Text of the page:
Netflix didn't change their mind about their price increase; they just apologized for it.  And so they lost about a million customers (and that, for once, isn't comedic hyperbole) and no end of good will, both of which they had in massive amounts six months before.  Netflix made the mistake of reminding people of one of those charges that sits on their credit cards every month, unnoticed.  Suddenly, people who had no problem getting hit for ten bucks a month heard they were gonna get hit for sixteen, and thought, "Heck, I'm not even using it NOW, why throw more money away?"

It's the perfect consumer transaction - paying for a service that will never be used - and Netflix lost MILLIONS because of it.  It's how Blizzard makes the lion's share of their money - World of Warcraft accounts that people don't use, but keep alive because they mean to as soon as they get the time again.  Would you buy a gift certificate and never use it cause it's pretty? Why do you think the post office is so courting stamp collectors?  Because when they come out with Star Wars or comic book stamps, people buy sheets of them and put them away, never to use them.  More correctly, they're courting NEW stamp collectors, because true philatelists know that a stamp becomes MORE valuable if it's been used.  Often cancellation marks make a stamp even more rare.  But now collectors have the mindset that if they buy a lot of the new thing, in thirty years they'll ALL be worth a lot.  Apparently, the whole "supply and demand" thing got left in the classroom, forgotten as fast as the words to the school song.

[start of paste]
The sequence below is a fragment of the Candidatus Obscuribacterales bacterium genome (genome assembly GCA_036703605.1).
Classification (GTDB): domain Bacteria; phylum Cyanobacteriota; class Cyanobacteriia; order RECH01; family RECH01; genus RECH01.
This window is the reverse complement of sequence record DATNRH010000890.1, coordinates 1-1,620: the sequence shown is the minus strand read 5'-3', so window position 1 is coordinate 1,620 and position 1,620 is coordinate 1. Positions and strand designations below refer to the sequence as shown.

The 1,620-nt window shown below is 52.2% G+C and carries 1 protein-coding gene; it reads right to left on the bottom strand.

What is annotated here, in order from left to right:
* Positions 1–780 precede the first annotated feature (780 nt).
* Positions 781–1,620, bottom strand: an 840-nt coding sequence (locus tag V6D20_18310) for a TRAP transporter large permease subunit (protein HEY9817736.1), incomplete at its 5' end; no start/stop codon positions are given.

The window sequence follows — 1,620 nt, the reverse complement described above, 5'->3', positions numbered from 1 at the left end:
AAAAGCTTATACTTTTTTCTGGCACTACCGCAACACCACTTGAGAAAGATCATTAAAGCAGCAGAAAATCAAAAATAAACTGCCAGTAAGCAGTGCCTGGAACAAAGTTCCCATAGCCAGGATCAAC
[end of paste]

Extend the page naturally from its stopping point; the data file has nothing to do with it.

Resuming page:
So because the chain has decided it's not profitable enough, I'm gonna have to buy my turkey this year.  And I wish I had the fortitude to skip the turkey altogether this year, to prove a point.  But I'm weak.  And I know I'm going to buy the turkey, and the stuffing, and all the brine ingredients and the pies and all, just like last year.

Except this year I'm gonna buy it at Wegmans.